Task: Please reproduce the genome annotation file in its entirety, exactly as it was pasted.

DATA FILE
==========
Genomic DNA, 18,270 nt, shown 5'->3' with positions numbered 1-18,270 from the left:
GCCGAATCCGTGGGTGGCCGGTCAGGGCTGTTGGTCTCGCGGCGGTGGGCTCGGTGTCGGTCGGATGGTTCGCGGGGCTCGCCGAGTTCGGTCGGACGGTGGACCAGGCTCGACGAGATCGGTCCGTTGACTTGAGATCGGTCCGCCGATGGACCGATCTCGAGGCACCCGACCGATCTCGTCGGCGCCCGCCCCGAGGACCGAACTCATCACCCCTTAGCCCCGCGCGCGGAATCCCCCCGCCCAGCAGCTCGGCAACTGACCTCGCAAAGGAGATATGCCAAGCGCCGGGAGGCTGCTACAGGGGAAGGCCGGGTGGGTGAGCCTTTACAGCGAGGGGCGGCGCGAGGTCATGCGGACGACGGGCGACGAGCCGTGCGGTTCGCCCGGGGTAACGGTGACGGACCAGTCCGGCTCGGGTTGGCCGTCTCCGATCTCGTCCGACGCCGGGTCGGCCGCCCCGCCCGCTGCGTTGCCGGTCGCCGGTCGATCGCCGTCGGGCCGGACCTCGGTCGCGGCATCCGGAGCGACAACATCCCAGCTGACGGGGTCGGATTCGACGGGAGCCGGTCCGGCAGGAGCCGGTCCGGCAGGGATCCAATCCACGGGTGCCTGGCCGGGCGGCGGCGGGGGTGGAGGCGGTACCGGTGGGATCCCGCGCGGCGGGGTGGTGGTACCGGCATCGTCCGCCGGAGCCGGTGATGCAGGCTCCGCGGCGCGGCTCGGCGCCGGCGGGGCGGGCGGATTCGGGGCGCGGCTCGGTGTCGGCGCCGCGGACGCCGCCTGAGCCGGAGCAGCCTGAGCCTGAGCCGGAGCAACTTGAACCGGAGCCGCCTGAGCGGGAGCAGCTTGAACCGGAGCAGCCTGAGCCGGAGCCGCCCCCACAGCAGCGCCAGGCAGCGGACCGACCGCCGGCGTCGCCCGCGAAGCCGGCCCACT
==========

Genomic DNA, 18,270 nt, shown 5'->3' with positions numbered 1-18,270 from the left:
GCCGAATCCGTGGGTGGCCGGTCAGGGCTGTTGGTCTCGCGGCGGTGGGCTCGGTGTCGGTCGGATGGTTCGCGGGGCTCGCCGAGTTCGGTCGGACGGTGGACCAGGCTCGACGAGATCGGTCCGTTGACTTGAGATCGGTCCGCCGATGGACCGATCTCGAGGCACCCGACCGATCTCGTCGGCGCCCGCCCCGAGGACCGAACTCATCACCCCTTAGCCCCGCGCGCGGAATCCCCCCGCCCAGCAGCTCGGCAACTGACCTCGCAAAGGAGATATGCCAAGCGCCGGGAGGCTGCTACAGGGGAAGGCCGGGTGGGTGAGCCTTTACAGCGAGGGGCGGCGCGAGGTCATGCGGACGACGGGCGACGAGCCGTGCGGTTCGCCCGGGGTAACGGTGACGGACCAGTCCGGCTCGGGTTGGCCGTCTCCGATCTCGTCCGACGCCGGGTCGGCCGCCCCGCCCGCTGCGTTGCCGGTCGCCGGTCGATCGCCGTCGGGCCGGACCTCGGTCGCGGCATCCGGAGCGACAACATCCCAGCTGACGGGGTCGGATTCGACGGGAGCCGGTCCGGCAGGAGCCGGTCCGGCAGGGATCCAATCCACGGGTGCCTGGCCGGGCGGCGGCGGGGGTGGAGGCGGTACCGGTGGGATCCCGCGCGGCGGGGTGGTGGTACCGGCATCGTCCGCCGGAGCCGGTGATGCAGGCTCCGCGGCGCGGCTCGGCGCCGGCGGGGCGGGCGGATTCGGGGCGCGGCTCGGTGTCGGCGCCGCGGACGCCGCCTGAGCCGGAGCAGCCTGAGCCTGAGCCGGAGCAACTTGAACCGGAGCCGCCTGAGCGGGAGCAGCTTGAACCGGAGCAGCCTGAGCCGGAGCCGCCCCCACAGCAGCGCCAGGCAGCGGACCGACCGCCGGCGTCGCCCGCGAAGCCGGCCCACT